Stockholm — Volvo shares tumbled after the world’s second-largest truck maker uncovered a faulty component in the emissions-control setup of vehicles widely sold in Europe and the US, the manufacturer’s biggest markets. The Gothenburg, Sweden-based company has started informing authorities about the issue, caused by a component degrading faster than expected and potentially leading to the release of emissions exceeding limits. The cost to fix the problem with the part, which comes from an outside supplier, "could be material," it said on Tuesday in a statement. The stock fell by as much as 9.3%, the most in more than two years. The news also dragged down shares in British catalyst supplier Johnson Matthey by as much as 6.6% amid concerns it may have supplied the materials in the component. Both companies declined to comment about the maker of the component. The revelation by Volvo comes against a backdrop of Volkswagen’s emissions scandal that erupted in 2015, when the car maker was...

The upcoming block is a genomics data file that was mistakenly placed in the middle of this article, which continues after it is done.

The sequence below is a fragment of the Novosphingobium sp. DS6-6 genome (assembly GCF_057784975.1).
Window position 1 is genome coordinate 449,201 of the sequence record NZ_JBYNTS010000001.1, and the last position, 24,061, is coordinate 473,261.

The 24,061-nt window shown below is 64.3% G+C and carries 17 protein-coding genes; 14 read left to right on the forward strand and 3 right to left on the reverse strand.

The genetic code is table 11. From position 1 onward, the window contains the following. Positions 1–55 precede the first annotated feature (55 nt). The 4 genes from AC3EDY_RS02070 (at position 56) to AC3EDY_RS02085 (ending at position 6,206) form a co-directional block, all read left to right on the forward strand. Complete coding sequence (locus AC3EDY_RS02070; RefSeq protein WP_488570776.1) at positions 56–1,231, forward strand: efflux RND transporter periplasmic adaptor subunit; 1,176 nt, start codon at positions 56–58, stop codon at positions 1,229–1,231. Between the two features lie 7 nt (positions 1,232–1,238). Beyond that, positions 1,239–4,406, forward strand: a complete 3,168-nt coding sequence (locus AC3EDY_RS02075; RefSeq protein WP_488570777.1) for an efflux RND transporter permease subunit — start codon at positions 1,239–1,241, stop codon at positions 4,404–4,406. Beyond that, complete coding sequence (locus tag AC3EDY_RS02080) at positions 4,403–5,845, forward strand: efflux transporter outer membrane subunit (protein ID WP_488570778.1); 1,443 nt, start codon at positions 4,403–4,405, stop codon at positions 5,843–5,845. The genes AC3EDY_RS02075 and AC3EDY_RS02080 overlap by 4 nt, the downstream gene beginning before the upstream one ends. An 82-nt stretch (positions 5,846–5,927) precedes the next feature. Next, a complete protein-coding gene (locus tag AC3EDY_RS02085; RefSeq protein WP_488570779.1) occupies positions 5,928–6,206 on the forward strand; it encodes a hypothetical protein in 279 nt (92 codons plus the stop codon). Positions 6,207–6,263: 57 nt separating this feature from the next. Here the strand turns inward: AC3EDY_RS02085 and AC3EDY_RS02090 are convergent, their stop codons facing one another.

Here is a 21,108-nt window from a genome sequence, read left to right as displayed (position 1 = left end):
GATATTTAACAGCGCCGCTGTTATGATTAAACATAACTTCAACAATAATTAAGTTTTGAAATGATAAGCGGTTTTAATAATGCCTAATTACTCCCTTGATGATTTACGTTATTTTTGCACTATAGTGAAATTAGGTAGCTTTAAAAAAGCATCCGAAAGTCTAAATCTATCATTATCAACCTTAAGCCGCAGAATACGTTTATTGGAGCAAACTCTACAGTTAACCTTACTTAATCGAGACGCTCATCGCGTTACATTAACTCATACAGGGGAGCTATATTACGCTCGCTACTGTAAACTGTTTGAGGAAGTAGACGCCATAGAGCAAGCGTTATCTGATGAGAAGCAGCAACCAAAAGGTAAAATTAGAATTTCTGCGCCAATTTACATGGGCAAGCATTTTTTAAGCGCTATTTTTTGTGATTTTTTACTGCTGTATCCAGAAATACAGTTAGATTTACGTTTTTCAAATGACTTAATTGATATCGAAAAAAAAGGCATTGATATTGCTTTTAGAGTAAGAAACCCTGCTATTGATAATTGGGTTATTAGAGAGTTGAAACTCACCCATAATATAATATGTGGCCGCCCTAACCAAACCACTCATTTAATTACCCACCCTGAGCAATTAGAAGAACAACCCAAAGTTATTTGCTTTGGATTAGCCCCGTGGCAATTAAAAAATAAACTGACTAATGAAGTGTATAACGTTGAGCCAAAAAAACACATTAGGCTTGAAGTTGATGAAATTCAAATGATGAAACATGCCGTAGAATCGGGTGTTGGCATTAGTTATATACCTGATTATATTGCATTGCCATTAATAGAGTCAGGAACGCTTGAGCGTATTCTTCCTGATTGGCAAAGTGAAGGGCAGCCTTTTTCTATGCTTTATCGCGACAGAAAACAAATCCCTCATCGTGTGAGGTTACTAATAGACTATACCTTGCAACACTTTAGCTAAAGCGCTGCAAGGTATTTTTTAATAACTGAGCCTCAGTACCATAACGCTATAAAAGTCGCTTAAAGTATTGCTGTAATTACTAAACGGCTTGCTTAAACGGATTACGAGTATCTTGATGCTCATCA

BL Premium

This article is reserved for our subscribers.

A subscription helps you enjoy the best of our business content every day along with benefits such as exclusive Financial Times articles, ProfileData financial data, and digital access to the Sunday Times and Times Select.

Already subscribed? Simply sign in below.

Questions or problems? Email or call 0860 52 52 00. Got a subscription voucher? Redeem it now